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Athletes who get an extra amount of sleep are more likely to improve their performance in a game.

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Resource Centre (SIRC)

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Elite athletes push their bodies to extremes every day. This brings with it a considerable degree of physical fatigue while training, traveling and competing. Where fractions of a second often mean the difference between a win and a loss, studies have shown that there is competitive advantage to those athletes who recognize the value of recovery. To stay on top, keeping the body healthy is not just about nutrition and training but also knowing the importance of a good night’s sleep.

SIRC has compiled articles and links that discuss athletic performance, sleep deprivation, introducing good sleeping habits into your lifestyle, and some sleep tips to get you started.

For even more information, SIRC Members can login to check out some of the research regarding sleep in our Member Resources section along the left bar.

Feature Articles

Athletic Performance

Charles Samuels, a Calgary doctor and head of a major sleep research project funded by the Own the Podium program, dreams of a cultural revolution when it comes to athletesí sleep habits. Every Canadian athlete in the 2012 London Olympics was screened for sleep disorders. Most had had their travel schedules meticulously planned in order to minimize effects of jet lag, including a detailed breakdown of flight schedules, when to sleep and where they should stay. Canada is the only country that goes to this degree in the planning of its Olympic athletes’ sleep.

... Read more »

Supplementary Articles

Sleep Now Clearly a Predictor of Performance

Sleep and LTAD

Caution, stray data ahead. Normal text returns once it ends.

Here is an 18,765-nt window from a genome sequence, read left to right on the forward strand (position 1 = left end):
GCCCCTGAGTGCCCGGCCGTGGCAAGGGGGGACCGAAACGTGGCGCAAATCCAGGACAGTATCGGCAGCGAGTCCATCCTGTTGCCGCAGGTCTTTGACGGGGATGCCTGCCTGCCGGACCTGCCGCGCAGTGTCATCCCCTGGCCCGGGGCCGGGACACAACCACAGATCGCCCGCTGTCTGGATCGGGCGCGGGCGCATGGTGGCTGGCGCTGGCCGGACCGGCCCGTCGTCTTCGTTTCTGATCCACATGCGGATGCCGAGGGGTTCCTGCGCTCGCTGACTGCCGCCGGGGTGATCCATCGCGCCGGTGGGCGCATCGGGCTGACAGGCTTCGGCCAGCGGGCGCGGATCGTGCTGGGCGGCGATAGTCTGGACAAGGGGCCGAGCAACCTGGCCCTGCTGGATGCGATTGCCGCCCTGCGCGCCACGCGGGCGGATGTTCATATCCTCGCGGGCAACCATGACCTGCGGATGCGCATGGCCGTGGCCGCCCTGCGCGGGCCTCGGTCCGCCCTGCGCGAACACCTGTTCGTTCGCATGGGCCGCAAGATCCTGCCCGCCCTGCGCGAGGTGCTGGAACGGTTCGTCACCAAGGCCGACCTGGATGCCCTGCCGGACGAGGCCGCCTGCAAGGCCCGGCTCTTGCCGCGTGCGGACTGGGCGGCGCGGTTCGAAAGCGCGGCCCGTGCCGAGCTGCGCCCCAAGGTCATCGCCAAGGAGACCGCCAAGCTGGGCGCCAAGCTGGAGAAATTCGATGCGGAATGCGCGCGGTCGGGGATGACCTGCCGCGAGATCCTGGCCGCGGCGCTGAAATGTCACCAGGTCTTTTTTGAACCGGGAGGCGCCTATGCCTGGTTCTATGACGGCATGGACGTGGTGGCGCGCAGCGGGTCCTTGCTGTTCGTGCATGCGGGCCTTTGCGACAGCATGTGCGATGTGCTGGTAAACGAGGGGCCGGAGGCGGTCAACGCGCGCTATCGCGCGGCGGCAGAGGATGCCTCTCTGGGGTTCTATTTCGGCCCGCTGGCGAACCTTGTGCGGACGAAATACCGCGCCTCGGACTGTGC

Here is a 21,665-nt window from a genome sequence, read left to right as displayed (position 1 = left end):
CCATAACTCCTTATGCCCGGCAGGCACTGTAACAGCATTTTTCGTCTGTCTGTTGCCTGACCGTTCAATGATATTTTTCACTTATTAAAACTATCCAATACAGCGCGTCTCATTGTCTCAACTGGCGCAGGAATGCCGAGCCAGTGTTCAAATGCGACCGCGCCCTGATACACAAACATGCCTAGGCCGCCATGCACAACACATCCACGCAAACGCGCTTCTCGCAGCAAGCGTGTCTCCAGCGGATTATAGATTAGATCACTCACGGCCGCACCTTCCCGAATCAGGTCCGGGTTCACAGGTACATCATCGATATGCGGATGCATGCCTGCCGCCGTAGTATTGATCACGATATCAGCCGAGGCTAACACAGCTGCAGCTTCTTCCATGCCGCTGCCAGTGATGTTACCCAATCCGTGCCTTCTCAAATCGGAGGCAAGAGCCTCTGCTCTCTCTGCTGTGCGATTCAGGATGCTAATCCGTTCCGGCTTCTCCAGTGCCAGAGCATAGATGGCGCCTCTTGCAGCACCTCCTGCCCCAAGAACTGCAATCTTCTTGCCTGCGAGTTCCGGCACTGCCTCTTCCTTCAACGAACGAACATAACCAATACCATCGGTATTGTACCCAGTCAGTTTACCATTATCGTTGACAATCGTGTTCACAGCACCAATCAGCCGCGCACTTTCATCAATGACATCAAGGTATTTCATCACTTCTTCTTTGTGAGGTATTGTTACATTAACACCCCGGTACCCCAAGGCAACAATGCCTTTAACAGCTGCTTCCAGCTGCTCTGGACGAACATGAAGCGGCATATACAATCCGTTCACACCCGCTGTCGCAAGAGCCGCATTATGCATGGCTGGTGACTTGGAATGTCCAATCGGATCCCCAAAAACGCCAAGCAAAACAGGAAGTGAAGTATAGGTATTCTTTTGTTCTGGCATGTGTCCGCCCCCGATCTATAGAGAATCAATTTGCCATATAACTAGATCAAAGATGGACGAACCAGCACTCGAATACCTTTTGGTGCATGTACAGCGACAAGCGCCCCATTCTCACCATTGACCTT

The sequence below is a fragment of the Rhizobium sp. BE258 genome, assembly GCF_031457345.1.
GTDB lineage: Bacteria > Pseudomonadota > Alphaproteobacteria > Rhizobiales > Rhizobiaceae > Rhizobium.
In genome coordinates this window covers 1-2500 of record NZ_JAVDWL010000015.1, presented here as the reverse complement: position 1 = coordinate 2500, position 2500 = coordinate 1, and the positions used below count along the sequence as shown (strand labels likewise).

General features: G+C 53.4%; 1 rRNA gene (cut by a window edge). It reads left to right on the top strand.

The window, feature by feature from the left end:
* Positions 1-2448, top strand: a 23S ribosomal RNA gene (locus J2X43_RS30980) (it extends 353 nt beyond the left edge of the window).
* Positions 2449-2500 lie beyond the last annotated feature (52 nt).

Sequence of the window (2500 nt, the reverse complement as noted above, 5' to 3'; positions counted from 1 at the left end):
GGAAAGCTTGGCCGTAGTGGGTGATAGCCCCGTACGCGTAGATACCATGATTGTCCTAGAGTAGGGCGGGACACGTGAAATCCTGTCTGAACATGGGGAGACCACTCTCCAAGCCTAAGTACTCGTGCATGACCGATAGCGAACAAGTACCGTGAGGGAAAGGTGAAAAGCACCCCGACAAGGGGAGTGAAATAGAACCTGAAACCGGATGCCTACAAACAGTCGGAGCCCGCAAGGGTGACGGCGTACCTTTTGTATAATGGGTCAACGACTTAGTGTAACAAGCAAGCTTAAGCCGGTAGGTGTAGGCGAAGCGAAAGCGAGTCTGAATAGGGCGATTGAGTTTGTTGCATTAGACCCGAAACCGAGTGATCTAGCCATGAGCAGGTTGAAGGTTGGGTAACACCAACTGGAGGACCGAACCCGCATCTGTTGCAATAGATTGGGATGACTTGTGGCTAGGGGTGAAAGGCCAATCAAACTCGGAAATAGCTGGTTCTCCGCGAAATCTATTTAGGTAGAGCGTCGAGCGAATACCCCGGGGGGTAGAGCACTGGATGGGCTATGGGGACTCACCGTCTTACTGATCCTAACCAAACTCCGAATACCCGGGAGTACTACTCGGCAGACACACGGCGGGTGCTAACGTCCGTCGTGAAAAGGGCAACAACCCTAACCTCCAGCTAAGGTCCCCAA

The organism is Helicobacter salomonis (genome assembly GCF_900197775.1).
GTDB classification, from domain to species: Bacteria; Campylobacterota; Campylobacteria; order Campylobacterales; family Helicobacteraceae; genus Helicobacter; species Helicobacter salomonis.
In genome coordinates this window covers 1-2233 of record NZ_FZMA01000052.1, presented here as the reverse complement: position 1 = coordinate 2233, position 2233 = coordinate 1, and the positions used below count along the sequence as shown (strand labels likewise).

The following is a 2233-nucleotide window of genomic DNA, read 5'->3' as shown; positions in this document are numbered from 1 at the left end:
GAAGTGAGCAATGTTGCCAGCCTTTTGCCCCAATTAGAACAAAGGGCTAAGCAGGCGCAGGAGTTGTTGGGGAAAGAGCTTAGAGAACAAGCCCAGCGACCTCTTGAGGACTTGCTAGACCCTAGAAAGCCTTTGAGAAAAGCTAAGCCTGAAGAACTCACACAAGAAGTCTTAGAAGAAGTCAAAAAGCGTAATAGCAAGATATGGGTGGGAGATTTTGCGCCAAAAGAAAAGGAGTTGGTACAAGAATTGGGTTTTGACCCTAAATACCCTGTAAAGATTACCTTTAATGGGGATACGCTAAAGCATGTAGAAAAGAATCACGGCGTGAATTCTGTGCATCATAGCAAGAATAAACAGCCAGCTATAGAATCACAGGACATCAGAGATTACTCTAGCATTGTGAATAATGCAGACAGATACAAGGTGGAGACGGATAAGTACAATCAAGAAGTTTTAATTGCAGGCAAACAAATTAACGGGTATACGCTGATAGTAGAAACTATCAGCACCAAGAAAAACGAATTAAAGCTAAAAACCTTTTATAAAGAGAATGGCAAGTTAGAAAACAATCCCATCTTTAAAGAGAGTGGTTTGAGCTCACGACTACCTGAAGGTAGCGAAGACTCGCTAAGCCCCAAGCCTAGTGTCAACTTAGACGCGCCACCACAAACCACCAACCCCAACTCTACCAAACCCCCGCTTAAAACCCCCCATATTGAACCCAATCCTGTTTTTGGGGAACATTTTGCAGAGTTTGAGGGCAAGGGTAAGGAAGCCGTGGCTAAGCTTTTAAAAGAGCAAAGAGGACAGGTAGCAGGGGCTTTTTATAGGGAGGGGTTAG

Sleep Deprivation

All humans are biologically programmed to require sleep, as essential as air, food, and water. The demands of sports training and competition make good, regular, and restful sleep even more important. No athlete can ever realize his or her true sport potential unless their sleep is as vigorously pursued as all other aspects of the athletic life.

... Read more »

Supplementary Article

Sleep Deprivation - Cognitive Function and Health Consequences

Sleep Deprivation and the Coach


Your body needs sleep. In fact you spend about one-third of your life in sleep. Sure, you tried to debunk this thesis in high school and college, but the reality canít be denied. You need to sleep for your body to function well. Inadequate sleep can impair performance and reaction time on par with the effects of a few alcoholic drinks. Sleep is intended as a period of restoration to reset your central computer. It is a time when your body can focus all of its energy on healing, growth, and preservation. Although sleep feels like a passive process for us, it is actually a very busy time of adaptation and healing.

... Read more »

Supplementary Links

Sleep, Recovery and Human Performance

The Latest on Sleep and Recovery

Sleep Tips

A regular nightís rest comprises of four to five repeating 90-120 minutes cycles, each of which consists of four phases of sleep. Nighttime sleep loss is cumulative, and naps wonít fix the problem in the long term. If youíre regularly going to sleep at midnight and waking up at 5 a.m., by the third day, you canít function at a normal level. Hereís a look at what happens after you hit the mattress.

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Supplementary Articles

Sleep to be an All-Star - Infographic

Now I Lay Me Down to Sleep


News from SIRC

Canadian Olympic Committee/National Sport Leadership Summit


Focusing primarily on the Canada Not-for-Profit Corporations Act, Sport Canada in conjuction with SIRC will be hosting an information and knowledge sharing session at the National Sport Leadership Summit.

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Once again SIRC is teaching the Algonquin College Sport Business Management class for a course on searching techniques; where and how to do the most comprehensive research for sport topics and how to maximize SIRC’s communication channels. The class is led by Professor & Coordinator, Sport Business Management, Dave Best, with Debra Gassewitz and Nancy Rebel heading the Sport Research component.



SIRC members have access to SIRC librarians and we are pleased to share some of your questions.

Dear SIRC:

Hello, I am doing a research paper on athletes, their use of energy drinks and their effects on athletic performance. Can you help me out?



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SIRC is pleased to be able to share the attached articles from the SIRC Collection with you. Please note these articles represent the views of the authors and not necessarily those of SIRC.

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